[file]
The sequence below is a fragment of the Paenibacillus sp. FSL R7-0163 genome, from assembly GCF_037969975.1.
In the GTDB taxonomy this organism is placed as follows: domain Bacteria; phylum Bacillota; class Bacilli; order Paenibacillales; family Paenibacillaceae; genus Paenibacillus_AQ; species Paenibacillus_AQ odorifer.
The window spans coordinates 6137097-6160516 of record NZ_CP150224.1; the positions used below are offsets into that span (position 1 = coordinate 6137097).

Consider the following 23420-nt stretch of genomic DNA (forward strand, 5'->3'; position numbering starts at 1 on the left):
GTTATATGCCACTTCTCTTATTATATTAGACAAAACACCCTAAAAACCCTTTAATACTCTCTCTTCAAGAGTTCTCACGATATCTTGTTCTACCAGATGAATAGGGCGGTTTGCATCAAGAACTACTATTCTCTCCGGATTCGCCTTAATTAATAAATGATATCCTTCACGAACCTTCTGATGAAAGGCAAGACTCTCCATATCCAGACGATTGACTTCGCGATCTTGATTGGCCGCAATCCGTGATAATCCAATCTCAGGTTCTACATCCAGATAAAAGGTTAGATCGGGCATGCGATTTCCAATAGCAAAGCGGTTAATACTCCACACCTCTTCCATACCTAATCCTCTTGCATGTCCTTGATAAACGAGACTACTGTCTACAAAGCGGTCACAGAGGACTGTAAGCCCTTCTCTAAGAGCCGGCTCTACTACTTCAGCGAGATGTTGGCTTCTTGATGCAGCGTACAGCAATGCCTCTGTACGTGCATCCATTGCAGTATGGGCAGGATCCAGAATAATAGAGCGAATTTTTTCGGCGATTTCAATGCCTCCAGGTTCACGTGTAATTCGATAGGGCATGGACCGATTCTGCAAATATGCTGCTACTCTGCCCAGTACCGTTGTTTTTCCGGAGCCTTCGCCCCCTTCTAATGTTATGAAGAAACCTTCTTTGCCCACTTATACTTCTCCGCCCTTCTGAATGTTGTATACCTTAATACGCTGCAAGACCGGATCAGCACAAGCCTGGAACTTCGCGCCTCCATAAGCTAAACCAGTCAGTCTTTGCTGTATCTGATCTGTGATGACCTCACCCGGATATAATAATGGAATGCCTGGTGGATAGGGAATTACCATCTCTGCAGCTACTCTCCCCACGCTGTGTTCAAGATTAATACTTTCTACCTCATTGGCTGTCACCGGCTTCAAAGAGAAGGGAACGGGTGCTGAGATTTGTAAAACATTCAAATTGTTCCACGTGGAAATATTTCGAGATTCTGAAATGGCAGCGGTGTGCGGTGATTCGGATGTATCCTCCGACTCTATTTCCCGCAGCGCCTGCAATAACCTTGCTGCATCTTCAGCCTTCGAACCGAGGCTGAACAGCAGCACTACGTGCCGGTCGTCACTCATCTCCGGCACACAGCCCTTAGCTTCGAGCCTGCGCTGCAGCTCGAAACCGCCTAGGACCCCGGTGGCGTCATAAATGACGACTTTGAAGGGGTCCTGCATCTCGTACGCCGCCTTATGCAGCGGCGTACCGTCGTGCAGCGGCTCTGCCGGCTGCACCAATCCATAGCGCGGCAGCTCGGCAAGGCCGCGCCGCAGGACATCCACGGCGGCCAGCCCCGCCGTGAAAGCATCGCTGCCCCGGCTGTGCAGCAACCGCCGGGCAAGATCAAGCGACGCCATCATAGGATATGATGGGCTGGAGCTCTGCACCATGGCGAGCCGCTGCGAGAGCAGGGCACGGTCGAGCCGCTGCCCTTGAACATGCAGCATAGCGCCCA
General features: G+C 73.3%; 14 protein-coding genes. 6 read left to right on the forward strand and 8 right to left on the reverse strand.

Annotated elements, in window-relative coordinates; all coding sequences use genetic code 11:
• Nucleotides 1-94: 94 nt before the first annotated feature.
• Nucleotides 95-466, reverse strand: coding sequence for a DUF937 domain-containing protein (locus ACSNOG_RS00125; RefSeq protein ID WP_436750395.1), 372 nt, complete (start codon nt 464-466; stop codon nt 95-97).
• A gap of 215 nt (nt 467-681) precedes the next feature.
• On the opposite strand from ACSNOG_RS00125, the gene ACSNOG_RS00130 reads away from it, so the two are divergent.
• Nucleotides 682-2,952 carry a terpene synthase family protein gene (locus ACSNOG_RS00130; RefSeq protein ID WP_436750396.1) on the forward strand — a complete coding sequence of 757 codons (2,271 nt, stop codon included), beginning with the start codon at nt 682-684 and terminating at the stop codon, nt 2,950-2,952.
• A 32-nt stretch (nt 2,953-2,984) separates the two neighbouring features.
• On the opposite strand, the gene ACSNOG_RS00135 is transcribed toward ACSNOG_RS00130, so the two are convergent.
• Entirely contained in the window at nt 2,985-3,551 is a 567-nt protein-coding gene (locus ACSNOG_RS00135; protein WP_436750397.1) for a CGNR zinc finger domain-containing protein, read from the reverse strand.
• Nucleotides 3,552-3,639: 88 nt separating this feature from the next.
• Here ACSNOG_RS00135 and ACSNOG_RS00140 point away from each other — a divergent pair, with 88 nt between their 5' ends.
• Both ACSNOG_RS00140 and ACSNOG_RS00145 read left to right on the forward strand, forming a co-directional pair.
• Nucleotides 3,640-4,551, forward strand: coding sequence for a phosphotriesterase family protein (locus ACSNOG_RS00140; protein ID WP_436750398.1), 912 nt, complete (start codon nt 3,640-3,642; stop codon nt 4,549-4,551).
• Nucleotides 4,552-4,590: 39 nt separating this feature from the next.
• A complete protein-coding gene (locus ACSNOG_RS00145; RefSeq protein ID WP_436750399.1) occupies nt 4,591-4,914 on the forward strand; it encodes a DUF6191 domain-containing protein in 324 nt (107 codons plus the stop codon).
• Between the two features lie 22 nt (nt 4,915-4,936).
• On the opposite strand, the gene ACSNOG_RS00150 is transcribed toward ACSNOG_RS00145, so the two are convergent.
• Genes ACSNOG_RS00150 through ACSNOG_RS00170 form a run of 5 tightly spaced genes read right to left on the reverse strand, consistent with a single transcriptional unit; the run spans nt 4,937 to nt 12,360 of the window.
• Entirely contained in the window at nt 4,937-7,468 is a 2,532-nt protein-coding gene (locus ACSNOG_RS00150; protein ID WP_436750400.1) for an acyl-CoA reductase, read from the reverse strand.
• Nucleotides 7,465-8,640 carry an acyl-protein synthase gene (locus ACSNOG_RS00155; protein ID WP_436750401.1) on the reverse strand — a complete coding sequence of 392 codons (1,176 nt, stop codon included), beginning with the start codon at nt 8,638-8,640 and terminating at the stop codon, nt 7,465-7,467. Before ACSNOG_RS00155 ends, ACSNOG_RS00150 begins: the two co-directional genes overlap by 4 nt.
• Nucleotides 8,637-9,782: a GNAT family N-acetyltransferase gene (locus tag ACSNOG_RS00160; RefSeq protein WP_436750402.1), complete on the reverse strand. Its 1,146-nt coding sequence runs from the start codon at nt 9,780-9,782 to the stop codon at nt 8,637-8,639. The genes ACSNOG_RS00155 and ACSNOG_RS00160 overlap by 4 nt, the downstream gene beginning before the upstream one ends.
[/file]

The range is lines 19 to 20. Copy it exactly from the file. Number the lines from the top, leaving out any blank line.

• Nucleotides 3,640-4,551, forward strand: coding sequence for a phosphotriesterase family protein (locus ACSNOG_RS00140; protein ID WP_436750398.1), 912 nt, complete (start codon nt 3,640-3,642; stop codon nt 4,549-4,551).
• Nucleotides 4,552-4,590: 39 nt separating this feature from the next.